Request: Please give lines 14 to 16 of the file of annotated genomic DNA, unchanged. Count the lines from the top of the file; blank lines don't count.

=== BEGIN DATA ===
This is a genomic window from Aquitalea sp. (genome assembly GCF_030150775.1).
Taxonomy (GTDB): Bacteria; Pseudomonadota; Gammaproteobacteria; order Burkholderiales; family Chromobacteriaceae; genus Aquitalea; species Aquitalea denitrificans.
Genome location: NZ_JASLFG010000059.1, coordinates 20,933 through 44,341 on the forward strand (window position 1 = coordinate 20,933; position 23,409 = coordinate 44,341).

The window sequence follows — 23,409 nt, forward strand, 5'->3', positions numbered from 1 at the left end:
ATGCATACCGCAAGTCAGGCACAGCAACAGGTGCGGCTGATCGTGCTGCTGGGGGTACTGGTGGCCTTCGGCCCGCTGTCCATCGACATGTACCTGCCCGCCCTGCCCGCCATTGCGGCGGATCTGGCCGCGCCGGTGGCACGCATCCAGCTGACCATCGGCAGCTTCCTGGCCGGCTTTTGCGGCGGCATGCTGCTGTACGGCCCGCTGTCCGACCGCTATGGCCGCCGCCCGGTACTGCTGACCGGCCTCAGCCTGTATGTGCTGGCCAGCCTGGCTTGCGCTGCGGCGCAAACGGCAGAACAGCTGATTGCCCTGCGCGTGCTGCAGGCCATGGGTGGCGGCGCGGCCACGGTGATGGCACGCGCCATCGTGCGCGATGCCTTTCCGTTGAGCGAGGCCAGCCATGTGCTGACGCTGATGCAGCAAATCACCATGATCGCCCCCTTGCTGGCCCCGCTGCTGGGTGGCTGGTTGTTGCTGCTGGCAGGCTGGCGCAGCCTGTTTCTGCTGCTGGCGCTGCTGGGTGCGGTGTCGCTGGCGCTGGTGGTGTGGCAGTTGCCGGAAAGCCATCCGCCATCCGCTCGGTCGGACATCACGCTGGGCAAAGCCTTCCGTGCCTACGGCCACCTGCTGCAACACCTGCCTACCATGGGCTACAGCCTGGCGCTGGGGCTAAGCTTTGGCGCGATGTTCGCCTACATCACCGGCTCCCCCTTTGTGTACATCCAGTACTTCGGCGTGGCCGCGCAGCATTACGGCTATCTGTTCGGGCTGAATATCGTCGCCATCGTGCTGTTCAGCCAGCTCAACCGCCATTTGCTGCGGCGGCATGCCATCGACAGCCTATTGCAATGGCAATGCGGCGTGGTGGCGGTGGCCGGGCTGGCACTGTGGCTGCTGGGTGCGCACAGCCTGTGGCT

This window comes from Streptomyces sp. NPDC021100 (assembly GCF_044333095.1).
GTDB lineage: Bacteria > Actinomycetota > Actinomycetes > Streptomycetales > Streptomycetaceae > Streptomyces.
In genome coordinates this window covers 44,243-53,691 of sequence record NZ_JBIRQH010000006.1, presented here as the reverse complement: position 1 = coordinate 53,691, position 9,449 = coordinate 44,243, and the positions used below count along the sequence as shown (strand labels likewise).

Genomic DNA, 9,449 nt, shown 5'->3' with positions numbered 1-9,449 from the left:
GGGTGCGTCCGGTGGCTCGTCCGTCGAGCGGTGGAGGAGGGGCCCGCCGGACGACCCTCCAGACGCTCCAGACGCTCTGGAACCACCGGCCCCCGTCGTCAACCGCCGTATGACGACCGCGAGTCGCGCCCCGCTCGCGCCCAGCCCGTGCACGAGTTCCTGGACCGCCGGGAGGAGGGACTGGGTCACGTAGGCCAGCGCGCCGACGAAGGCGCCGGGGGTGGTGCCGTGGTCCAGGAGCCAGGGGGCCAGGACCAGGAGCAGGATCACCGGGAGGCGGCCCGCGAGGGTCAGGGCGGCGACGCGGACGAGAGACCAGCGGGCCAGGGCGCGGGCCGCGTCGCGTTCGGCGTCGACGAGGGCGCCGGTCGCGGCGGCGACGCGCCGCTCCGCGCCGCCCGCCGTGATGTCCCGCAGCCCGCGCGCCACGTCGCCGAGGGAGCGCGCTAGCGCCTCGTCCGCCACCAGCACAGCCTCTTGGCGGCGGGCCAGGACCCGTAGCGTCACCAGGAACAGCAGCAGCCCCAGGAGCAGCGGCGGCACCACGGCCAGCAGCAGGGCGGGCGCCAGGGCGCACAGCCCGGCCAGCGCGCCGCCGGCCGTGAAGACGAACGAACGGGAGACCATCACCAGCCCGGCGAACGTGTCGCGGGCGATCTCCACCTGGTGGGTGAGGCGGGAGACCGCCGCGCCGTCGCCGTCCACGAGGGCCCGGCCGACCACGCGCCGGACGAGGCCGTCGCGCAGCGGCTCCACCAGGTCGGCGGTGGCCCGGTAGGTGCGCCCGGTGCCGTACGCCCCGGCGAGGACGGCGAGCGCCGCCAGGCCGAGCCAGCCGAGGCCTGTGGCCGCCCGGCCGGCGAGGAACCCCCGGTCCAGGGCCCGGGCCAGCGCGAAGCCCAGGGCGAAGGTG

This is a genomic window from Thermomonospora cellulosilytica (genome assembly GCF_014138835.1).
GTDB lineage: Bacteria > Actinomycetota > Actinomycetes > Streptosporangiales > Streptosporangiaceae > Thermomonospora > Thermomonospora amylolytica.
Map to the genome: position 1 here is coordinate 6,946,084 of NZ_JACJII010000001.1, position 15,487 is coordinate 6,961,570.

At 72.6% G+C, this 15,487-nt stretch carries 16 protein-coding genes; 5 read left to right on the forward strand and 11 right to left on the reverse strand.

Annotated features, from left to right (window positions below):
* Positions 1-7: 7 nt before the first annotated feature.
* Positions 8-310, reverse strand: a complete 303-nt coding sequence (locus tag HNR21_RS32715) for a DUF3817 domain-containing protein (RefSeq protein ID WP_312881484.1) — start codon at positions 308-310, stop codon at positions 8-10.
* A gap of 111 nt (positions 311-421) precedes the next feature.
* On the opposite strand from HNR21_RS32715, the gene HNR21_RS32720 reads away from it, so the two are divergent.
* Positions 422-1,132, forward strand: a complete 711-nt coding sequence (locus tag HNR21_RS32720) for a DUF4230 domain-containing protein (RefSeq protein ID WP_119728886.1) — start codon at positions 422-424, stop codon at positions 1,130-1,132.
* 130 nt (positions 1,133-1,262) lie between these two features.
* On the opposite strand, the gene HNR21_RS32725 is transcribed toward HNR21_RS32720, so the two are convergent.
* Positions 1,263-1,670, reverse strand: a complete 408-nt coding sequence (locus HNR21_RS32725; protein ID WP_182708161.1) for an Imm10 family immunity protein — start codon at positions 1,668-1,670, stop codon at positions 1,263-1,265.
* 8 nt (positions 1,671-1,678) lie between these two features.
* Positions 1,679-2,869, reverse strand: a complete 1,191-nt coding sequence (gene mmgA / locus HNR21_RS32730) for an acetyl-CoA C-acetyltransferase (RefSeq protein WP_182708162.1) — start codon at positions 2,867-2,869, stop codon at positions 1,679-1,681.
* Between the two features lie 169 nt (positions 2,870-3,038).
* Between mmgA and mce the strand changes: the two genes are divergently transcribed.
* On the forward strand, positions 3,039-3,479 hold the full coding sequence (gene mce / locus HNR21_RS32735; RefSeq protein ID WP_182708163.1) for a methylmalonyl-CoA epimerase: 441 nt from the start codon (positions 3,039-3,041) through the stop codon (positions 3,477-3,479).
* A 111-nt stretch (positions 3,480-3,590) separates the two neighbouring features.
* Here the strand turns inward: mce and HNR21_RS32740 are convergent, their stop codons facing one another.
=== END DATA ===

At 72.6% G+C, this 15,487-nt stretch carries 16 protein-coding genes; 5 read left to right on the forward strand and 11 right to left on the reverse strand.

Annotated features, from left to right (window positions below):
* Positions 1-7: 7 nt before the first annotated feature.